UN Women released its flagship report, which examines progress and challenges in implementing the SDGs from a gender perspective.
Recommendations focus on prioritizing gender-responsive investments, and policies and programmes to deliver on the 2030 Agenda.
14 February 2018: UN Women has released its flagship report, which examines progress and challenges in implementing the SDGs from a gender perspective. The report recommends integrated approaches to leverage policy synergies and calls for urgent action on unpaid care work as well as ending violence against women.
UN Women’s flagship report titled, ‘Turning Promises into Action: Gender Equality in the 2030 Agenda for Sustainable Development,’ assesses global and regional trends in SDG achievement from a gender perspective. The publication goes beyond national averages to illustrate how women and girls in the same country live “worlds apart” because of their income status, ethnicity/race, and locality.
In Nigeria, for instance, a rural, low-income woman of Hausa ethnicity is eight times as likely to be married before 18 than an urban, high-income woman of Yoruba ethnicity. In another example, a girl born into a poor household (SDG target 1.2) and forced into early marriage (SDG target 5.3), is more likely to leave school (SDG target 4.1), give birth at an early age (SDG target 3.7), suffer childbirth complications (SDG target 3.1) and experience violence (SDG target 5.2) than a girl from a high-income household who marries later. The report argues that policymakers can break the cycle of girls growing up trapped in poverty by providing integrated responses that include access to medical care (SDG target 3.8), a decent job (SDG target 8.5), a safe place to live (SDG target 11.1) and access to justice (SDG target 16.3).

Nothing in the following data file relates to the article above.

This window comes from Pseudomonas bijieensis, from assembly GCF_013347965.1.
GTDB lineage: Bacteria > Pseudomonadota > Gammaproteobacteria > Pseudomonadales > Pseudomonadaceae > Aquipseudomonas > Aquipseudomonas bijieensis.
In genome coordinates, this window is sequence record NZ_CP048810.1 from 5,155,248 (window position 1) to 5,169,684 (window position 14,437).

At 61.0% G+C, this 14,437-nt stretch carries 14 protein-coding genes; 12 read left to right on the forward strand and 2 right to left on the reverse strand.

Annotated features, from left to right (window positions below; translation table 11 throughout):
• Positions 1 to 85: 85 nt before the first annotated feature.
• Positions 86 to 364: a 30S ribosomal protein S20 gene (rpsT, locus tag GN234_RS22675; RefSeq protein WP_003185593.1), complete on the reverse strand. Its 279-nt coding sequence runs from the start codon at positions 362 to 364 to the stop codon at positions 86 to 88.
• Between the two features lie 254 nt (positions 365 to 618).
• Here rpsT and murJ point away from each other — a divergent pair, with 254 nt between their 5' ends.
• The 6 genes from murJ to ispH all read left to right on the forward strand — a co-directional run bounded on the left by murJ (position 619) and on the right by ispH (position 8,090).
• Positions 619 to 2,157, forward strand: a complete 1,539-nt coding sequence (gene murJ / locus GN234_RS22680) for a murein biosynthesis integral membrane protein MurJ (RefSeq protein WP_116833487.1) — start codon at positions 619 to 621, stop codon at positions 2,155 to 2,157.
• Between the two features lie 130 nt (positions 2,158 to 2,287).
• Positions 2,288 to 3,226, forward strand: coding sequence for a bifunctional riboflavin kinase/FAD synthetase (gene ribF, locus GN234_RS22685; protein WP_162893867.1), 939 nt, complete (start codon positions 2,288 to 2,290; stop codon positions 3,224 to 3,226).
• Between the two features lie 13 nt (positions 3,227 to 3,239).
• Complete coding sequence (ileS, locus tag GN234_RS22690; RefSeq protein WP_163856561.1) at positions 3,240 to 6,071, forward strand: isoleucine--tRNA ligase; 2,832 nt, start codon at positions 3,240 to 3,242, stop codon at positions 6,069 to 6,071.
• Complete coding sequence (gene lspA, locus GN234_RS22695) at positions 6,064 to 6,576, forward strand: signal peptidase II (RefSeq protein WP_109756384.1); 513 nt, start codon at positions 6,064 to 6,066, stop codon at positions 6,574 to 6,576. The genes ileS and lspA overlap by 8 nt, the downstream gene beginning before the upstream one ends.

For every 100 men in the same age group, 122 women aged 25 to 34 live in extreme poverty.
The report also illustrates linkages between the SDGs. For example, it finds that over 50% of urban women and girls in developing countries live in conditions where they lack access to at least one of the following: clean water; improved sanitation facilities; durable housing; or sufficient living area. On SDG 1 (no poverty), the report finds that there are four more women living on less than US$1.90 a day for every 100 men. For every 100 men in the same age group, 122 women aged 25 to 34 live in extreme poverty. On SDG 8 (decent work and economic growth), women’s labor force participation rate is 63% compared to men’s 94%, with women facing a 23% gender pay gap globally. On SDG 15 (life on land), the report states that the world lost 3.3 million hectares of forested areas between 2010 and 2015 and explains that poor, rural women are particularly affected by the depletion of common pool resources like forests.
The report provides case studies and data snapshots for Colombia, Nigeria, Pakistan, South Africa, the US and Uruguay. The report also features scenarios for investments in accessible, affordable and quality early childhood education and care (ECEC) that illustrate how such investments can improve children’s health and nutrition outcomes (SDG targets 2.2 and 2.3); enhance school readiness (SDG target 4.2), particularly among the most vulnerable; reduce women’s time on unpaid care (SDG target 5.4); enable women to increase their access to employment (SDG target 8.5); create decent jobs in the social services (SDG target 8.3) and reduce the inequalities of outcome (SDG target 10.3).
UN Women Executive Director Phumzile Mlambo-Ngcuka said the report, “underlines that, unless progress on gender equality is significantly accelerated, the global community will not be able to keep its promise” to leave no one behind. Mlambo-Ngcuka underscored the need for urgent action and stressed the report “recommends the directions to follow.”
The report’s recommendations focus on four key areas of action:
- First, it calls for integrated policies to leverage synergies and help achieve multiple SDGs simultaneously, arguing that achieving gender equality is a catalyst for achieving all the SDGs.
- Second, the report finds that six SDGs have no indicators that explicitly mention women and girls, and that the lack of regular and timely gender data hampers adequate monitoring of women and girls across the SDGs. Consequently, the report calls for “more and better statistics.”
- Third, the report recommends closing the financing gap by addressing illicit financial flows, reversing public expenditure cuts that erode essential services and safety nets, and using all available strategies for raising domestic revenue.
- Fourth, the report urges holding those in power accountable on gender equality commitments.